If the prevailing thought among admirers is correct — that his true skill is solving problems, rather than politicking — then running for the Senate from Utah would allow Romney to play to his strengths. That’s not to say that if he were successful his term in Washington would be without cost. It would undoubtedly be less pleasant to plunge once more into the breach of America’s sclerotic Congress than to stay home and enjoy time with the Romney’s ever-expanding brood of grandchildren. Nor would it be simple to navigate a Republican party led by Donald Trump, with whom he has had a complicated relationship in the recent past.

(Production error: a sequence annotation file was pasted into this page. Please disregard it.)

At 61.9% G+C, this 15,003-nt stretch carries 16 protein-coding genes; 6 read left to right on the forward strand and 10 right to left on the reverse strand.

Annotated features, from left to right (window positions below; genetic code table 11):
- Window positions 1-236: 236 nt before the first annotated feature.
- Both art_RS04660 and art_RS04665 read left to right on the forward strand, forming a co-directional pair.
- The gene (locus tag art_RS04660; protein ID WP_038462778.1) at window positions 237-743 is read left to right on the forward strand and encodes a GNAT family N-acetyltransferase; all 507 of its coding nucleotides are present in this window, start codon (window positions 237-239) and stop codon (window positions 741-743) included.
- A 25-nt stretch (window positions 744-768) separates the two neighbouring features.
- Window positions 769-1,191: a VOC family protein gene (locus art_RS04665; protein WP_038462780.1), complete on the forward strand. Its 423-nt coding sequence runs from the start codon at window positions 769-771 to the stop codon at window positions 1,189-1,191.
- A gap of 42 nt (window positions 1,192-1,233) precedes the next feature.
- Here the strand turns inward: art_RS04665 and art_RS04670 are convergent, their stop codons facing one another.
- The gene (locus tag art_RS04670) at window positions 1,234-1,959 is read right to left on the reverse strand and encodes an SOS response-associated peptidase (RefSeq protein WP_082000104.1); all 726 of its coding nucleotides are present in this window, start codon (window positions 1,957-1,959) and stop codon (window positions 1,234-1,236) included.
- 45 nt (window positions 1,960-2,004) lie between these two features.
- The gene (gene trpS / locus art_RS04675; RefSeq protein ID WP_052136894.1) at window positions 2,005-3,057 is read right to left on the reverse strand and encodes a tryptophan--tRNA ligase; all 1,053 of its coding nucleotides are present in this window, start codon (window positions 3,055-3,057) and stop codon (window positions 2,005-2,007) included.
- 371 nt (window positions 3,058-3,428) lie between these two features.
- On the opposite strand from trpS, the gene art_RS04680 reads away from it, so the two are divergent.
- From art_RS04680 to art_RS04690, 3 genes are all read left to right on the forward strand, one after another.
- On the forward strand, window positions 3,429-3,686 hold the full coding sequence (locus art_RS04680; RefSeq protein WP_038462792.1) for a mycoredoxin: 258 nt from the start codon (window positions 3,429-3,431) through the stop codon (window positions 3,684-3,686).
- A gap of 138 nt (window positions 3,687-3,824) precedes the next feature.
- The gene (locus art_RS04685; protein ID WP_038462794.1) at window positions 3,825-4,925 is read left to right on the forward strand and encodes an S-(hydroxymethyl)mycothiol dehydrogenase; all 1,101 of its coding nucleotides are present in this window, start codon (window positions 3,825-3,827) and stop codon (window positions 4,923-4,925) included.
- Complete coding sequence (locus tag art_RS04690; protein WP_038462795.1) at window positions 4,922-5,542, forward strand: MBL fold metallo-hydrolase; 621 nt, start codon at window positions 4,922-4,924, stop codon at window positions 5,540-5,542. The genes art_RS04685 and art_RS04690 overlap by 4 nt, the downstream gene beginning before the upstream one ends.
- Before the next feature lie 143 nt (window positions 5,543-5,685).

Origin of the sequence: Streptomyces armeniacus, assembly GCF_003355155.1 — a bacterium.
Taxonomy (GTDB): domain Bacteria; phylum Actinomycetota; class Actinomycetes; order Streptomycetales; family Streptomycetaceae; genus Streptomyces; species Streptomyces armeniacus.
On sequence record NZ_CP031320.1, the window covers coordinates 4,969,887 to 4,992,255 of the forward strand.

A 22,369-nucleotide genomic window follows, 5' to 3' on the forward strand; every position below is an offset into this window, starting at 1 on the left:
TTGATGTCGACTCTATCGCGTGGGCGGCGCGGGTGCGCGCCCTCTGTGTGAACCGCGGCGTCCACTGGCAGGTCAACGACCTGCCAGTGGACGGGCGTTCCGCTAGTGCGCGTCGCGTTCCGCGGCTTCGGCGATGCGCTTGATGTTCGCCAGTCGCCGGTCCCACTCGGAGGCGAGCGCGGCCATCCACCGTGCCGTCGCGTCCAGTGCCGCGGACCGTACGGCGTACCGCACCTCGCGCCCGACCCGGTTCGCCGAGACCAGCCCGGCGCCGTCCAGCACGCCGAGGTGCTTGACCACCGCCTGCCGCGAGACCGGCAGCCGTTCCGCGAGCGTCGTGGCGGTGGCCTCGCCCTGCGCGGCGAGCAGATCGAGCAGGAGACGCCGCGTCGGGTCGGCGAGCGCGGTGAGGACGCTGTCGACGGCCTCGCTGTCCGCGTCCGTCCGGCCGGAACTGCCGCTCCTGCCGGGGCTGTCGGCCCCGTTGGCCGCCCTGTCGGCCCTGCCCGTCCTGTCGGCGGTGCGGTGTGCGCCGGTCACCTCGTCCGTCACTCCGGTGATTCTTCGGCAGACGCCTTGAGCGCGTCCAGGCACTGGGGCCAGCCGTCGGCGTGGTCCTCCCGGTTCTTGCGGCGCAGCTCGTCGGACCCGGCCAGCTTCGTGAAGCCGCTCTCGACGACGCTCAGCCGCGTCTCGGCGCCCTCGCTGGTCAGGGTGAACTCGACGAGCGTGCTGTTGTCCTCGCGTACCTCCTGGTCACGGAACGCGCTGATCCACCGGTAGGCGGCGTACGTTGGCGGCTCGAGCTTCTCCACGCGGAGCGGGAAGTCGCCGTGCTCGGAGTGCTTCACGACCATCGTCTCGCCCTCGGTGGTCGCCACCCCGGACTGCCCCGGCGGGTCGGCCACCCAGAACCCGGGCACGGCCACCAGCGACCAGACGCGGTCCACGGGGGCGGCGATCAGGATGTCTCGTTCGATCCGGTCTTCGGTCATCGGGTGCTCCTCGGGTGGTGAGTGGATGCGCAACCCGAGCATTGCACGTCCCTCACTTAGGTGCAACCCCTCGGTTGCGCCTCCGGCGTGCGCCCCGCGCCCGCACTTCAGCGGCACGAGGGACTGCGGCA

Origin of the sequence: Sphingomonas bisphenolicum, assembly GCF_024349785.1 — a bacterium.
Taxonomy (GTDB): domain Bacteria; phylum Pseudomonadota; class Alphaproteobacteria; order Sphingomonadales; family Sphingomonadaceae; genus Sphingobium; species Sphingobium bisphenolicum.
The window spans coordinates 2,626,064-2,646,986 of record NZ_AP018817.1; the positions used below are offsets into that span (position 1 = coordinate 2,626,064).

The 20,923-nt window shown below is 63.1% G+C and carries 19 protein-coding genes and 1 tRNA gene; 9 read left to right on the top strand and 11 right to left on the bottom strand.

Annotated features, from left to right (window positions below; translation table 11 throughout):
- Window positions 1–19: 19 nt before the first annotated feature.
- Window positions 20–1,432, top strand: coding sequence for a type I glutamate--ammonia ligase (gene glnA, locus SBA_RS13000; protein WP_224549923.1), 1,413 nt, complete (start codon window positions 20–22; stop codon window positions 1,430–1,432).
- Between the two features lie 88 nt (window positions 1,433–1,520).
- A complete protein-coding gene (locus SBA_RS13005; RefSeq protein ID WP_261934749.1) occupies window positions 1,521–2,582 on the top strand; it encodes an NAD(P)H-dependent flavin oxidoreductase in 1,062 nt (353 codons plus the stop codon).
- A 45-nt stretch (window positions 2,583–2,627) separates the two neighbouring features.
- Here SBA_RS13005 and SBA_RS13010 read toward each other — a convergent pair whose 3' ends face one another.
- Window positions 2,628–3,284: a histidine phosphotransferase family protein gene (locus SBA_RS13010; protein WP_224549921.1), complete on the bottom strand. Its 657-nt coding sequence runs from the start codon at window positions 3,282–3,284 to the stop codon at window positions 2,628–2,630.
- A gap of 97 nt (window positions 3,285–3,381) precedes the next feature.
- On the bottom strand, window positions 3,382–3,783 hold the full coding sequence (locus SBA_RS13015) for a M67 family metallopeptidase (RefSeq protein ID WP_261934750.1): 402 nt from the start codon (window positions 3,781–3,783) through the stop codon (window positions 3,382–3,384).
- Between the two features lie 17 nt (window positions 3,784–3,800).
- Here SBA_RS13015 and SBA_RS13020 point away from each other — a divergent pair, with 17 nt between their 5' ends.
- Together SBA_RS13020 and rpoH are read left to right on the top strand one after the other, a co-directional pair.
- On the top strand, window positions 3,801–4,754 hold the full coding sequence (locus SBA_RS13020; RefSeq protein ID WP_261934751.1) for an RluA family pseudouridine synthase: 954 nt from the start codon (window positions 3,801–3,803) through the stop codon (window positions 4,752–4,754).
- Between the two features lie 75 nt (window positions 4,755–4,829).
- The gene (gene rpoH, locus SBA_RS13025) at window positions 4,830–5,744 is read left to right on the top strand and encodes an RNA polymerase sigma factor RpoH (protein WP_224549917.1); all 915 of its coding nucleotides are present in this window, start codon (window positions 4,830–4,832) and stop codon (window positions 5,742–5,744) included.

But for boosters the potential upsides are hard to ignore: A Senator Mitt Romney would no longer need to flatter. He would no longer need to pander, jockey for position, or map out some future bid for higher office. Rather, he would at last be free to find solutions to the nation’s challenges with the backing of a base that seems to trust him far more than most. After a career spent straining to reassure an unending string of wary constituencies, that would be a relief.
More importantly, many now feel it might also be good for the country.